shakin’ your bootyJune 26, 2013
simplifyJune 29, 2013
Hello all, Mary Ellen here.
How are you this fine rainy day? I just finished marking a set of place mats for quilting. They will be another set of samples for the seminar class I am teaching this fall: Get Out of the Ditch. I borrowed some hand quilting stencils from our guild library and am adapting them for walking foot quilting. I used my favorite marker for this task: Crayola washable markers. That’s right, the ones kids buy for school. I have been using them for this sort of thing for several years and love it. They are very easy to work with, to see while stitching, and to wash out when you’re finished. It’s actually time for me to start watching for them as loss leaders in back to school supplies since some of mine are drying out and/or have worn out tips. Also time to stock up on the Elmer’s washable school glue that I use for so many tasks in the sewing room. Often is a loss leader at school supply time as well and can be purchased so cheaply that it’s almost like stealing it! For you traditionalists, gluing makes mitered borders so easy that you might be tempted to put them on every quilt!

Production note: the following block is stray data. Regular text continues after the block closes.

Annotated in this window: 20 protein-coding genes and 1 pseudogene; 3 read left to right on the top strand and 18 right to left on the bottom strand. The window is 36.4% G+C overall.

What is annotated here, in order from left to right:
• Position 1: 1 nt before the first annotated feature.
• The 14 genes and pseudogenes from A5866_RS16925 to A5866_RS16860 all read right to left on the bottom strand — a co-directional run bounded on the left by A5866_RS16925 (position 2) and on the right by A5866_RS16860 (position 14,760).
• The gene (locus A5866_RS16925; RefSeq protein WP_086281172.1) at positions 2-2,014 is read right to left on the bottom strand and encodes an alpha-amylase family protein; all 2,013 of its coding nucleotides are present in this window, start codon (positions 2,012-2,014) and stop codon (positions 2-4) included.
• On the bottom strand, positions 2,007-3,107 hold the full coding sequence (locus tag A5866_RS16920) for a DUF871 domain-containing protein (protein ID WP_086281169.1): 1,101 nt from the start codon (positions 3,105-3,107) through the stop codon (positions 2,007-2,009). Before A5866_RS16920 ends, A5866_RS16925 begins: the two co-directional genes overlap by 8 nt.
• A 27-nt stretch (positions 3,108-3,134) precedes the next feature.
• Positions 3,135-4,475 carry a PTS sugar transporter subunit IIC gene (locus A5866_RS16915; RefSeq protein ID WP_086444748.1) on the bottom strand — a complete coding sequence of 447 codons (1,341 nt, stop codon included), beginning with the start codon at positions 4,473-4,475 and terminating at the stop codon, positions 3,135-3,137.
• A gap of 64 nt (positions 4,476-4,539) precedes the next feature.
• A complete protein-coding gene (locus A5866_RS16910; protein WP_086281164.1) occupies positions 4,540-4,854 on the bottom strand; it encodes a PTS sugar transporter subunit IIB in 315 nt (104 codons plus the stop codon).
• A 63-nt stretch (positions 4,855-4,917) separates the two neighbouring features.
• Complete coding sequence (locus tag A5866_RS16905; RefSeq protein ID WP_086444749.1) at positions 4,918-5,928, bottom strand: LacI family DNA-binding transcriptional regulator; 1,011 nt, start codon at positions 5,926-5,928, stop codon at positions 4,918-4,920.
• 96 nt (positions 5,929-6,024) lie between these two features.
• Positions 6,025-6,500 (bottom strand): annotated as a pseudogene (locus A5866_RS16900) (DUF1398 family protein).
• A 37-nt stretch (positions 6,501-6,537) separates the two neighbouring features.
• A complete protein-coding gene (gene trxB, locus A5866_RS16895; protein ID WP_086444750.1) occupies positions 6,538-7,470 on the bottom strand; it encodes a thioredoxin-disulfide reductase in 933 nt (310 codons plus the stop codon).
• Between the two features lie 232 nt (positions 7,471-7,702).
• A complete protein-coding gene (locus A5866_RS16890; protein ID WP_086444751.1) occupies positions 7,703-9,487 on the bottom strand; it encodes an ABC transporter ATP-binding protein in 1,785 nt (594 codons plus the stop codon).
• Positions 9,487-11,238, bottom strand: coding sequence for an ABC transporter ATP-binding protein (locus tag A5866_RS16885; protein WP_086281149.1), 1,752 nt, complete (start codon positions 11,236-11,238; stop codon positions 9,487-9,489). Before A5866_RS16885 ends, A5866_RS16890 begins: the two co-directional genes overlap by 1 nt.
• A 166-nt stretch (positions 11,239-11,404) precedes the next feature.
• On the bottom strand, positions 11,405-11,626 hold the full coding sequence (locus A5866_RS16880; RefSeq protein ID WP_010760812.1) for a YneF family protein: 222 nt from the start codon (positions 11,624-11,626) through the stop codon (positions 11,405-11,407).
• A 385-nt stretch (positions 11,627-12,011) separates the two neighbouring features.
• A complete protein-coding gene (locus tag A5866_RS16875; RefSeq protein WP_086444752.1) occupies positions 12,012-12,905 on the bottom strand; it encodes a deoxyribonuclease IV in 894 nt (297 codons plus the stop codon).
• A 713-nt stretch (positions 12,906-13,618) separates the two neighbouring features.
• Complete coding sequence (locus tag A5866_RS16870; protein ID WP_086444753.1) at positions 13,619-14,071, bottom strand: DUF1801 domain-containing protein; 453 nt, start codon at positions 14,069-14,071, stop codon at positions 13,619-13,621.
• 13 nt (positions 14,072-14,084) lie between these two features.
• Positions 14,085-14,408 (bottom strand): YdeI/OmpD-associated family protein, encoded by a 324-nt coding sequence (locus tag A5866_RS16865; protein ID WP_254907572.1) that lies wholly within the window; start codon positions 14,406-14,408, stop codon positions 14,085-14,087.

A few posts back I wrote about Annabel Wrigley’s new book for tween sewers called “We Love to Sew”. (BTW thank you to the commenters who gave me some good ideas for projects to do with my sewing buddy. Will definitely be suggesting pajama pants since she seems to live in them!) I ordered a copy of the book and it arrived yesterday. What a great book for kids! It is written for the tween sewer. The photos show kids’ hands, and kid models. It definitely has very cute, kid appealing projects. For the most part it is a girls’ book, but some of the projects could easily be adapted to be made by or for boys. There are 28 projects in the book under the headings Accessorize, Five-Minute Fancies, Wear, Use, Decorate, and Cuddle. It doesn’t talk down to the young reader, but it is written in language they will understand. Appropriate cautions to get adult assistance are included where necessary. I don’t know if I’ll be giving this book to my sewing buddy for her birthday, which was the original plan, or keeping it as a teaching tool. Maybe I should just order another copy. If you have a youngster–maybe grade 4 up to grade 8 or 9–who likes to sew or wants to learn, this would be a great book to use with them.